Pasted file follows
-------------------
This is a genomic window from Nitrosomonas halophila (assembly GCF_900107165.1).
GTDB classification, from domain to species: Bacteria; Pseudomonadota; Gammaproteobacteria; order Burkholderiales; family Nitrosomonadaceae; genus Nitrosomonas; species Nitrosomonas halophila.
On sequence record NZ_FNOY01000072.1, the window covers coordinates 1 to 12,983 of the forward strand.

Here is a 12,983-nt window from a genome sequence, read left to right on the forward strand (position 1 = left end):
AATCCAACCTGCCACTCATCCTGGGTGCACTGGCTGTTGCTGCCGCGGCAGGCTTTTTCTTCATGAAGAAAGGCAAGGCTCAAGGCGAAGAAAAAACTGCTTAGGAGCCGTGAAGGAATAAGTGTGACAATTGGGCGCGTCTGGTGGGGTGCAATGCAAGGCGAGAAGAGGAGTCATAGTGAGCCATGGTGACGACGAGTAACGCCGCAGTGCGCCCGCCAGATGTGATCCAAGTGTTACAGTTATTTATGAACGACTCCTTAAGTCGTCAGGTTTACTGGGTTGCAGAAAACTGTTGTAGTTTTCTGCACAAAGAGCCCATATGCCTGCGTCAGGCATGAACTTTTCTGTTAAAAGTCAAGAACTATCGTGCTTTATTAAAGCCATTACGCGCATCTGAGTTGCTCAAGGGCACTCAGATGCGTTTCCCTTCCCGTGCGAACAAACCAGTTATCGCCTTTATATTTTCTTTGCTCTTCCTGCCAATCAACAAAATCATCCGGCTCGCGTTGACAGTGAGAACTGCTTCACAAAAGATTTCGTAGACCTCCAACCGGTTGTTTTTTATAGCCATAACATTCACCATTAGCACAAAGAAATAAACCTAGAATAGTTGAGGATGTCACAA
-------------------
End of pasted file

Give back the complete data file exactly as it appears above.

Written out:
This is a genomic window from Nitrosomonas halophila (assembly GCF_900107165.1).
GTDB classification, from domain to species: Bacteria; Pseudomonadota; Gammaproteobacteria; order Burkholderiales; family Nitrosomonadaceae; genus Nitrosomonas; species Nitrosomonas halophila.
On sequence record NZ_FNOY01000072.1, the window covers coordinates 1 to 12,983 of the forward strand.

Here is a 12,983-nt window from a genome sequence, read left to right on the forward strand (position 1 = left end):
AATCCAACCTGCCACTCATCCTGGGTGCACTGGCTGTTGCTGCCGCGGCAGGCTTTTTCTTCATGAAGAAAGGCAAGGCTCAAGGCGAAGAAAAAACTGCTTAGGAGCCGTGAAGGAATAAGTGTGACAATTGGGCGCGTCTGGTGGGGTGCAATGCAAGGCGAGAAGAGGAGTCATAGTGAGCCATGGTGACGACGAGTAACGCCGCAGTGCGCCCGCCAGATGTGATCCAAGTGTTACAGTTATTTATGAACGACTCCTTAAGTCGTCAGGTTTACTGGGTTGCAGAAAACTGTTGTAGTTTTCTGCACAAAGAGCCCATATGCCTGCGTCAGGCATGAACTTTTCTGTTAAAAGTCAAGAACTATCGTGCTTTATTAAAGCCATTACGCGCATCTGAGTTGCTCAAGGGCACTCAGATGCGTTTCCCTTCCCGTGCGAACAAACCAGTTATCGCCTTTATATTTTCTTTGCTCTTCCTGCCAATCAACAAAATCATCCGGCTCGCGTTGACAGTGAGAACTGCTTCACAAAAGATTTCGTAGACCTCCAACCGGTTGTTTTTTATAGCCATAACATTCACCATTAGCACAAAGAAATAAACCTAGAATAGTTGAGGATGTCACAA